Black Silent Majority

Author : Michael Javen Fortner
ISBN : 9780674496101
Genre : Law
File Size : 75. 56 MB
Format : PDF
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Aggressive policing and draconian sentencing have disproportionately imprisoned millions of African Americans for drug-related offenses. Michael Javen Fortner shows that in the 1970s these punitive policies toward addicts and pushers enjoyed the support of many working-class and middle-class blacks, angry about the chaos in their own neighborhoods.

Summary And Analysis Of The New Jim Crow Mass Incarceration In The Age Of Colorblindness

Author : Worth Books
ISBN : 9781504043137
Genre : Study Aids
File Size : 20. 64 MB
Format : PDF, Kindle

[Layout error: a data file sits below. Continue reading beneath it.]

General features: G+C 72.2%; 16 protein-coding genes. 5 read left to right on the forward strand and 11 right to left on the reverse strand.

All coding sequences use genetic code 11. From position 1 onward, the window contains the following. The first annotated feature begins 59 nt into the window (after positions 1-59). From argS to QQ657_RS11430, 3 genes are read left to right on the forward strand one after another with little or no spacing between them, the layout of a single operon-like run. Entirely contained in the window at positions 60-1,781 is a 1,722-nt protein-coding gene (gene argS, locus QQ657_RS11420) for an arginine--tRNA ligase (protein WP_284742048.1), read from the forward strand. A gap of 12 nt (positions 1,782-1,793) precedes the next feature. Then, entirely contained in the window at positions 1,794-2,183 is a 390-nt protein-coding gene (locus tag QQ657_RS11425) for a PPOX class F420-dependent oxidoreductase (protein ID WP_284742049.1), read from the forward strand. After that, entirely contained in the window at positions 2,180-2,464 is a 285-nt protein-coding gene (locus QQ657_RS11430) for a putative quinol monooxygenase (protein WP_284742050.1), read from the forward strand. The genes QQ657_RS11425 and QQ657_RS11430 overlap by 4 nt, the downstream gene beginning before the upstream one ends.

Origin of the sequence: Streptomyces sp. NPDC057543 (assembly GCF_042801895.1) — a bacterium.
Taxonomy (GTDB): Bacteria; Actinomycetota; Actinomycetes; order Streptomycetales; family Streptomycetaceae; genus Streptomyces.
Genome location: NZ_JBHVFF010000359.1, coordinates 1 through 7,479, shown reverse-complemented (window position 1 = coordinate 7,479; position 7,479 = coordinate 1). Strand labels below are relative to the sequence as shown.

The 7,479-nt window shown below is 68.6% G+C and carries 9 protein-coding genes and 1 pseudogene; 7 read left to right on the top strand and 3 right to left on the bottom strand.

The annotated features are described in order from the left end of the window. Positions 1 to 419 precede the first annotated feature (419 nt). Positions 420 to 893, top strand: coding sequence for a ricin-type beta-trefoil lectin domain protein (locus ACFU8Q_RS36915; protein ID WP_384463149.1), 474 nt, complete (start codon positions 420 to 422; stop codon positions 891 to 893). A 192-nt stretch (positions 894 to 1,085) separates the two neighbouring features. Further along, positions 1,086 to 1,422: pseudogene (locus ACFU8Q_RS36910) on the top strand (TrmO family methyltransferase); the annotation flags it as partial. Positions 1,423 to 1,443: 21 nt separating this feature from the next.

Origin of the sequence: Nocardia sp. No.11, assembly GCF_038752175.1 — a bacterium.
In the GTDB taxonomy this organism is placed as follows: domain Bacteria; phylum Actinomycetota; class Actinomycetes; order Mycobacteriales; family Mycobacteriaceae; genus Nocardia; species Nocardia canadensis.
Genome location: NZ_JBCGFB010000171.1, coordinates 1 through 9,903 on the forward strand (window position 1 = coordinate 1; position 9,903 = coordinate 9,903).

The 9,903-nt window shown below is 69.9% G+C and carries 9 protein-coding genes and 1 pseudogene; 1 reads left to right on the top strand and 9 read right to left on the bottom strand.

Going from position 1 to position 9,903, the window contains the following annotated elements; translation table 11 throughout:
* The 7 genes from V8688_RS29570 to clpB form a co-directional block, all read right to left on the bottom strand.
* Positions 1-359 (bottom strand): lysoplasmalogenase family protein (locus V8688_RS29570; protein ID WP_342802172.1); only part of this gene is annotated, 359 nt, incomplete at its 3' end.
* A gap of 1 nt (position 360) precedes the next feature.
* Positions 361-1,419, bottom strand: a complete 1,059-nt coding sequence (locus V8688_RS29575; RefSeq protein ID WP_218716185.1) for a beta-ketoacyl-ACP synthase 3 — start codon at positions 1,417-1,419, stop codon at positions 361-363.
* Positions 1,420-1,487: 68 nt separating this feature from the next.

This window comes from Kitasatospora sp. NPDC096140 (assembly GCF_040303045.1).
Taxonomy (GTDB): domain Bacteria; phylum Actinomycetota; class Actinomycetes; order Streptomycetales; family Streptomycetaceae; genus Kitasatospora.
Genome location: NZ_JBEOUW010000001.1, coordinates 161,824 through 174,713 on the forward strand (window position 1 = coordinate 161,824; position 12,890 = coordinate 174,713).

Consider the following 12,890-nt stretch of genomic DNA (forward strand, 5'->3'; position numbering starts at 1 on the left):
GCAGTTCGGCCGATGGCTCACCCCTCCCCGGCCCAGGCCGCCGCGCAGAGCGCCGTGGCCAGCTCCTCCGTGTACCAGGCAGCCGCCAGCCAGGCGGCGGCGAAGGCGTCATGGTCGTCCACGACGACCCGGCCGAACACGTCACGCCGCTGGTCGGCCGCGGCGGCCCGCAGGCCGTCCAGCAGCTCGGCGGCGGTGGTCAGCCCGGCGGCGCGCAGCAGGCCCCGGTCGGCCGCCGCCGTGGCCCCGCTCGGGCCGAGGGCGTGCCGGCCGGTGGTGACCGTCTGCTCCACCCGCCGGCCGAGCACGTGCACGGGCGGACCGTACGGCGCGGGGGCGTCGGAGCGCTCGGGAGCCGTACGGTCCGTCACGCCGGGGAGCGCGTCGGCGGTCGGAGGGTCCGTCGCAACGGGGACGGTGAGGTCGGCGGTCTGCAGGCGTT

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So much to read, so little time? This brief overview of The New Jim Crow tells you what you need to know—before or after you read Michelle Alexander’s book. Crafted and edited with care, Worth Books set the standard for quality and give you the tools you need to be a well-informed reader. This short summary and analysis of The New Jim Crow by Michelle Alexander includes: Historical context Chapter-by-chapter summaries Detailed timeline of key events Profiles of the main characters Important quotes Fascinating trivia Glossary of terms Supporting material to enhance your understanding of the original work About The New Jim Crow by Michelle Alexander: Legal scholar and civil rights lawyer Michelle Alexander’s invaluable and timely work, The New Jim Crow, examines what she calls the new racial caste system in United States: mass incarceration. Following the practices of slavery and institutional discrimination, Alexander argues, mass incarceration is part of America’s legacy to dehumanize and disenfranchise African Americans and Latinos. According to Alexander, “we have not ended racial caste in America; we have merely redesigned it.” Thanks in a large part to the War on Drugs, more than two million people are in America’s prisons today—an overwhelming majority of them are people of color who’ve been jailed for minor drug charges. When these adults leave prison, they are often denied employment, housing, the right to vote, and a quality education. As a result, they are rarely able to integrate successfully into society. The New Jim Crow is a well-argued call to dismantle a system of policies that continues to deny civil rights, decades after the passing of the Civil Rights and Voting Rights Acts. The summary and analysis in this ebook are intended to complement your reading experience and bring you closer to a great work of nonfiction.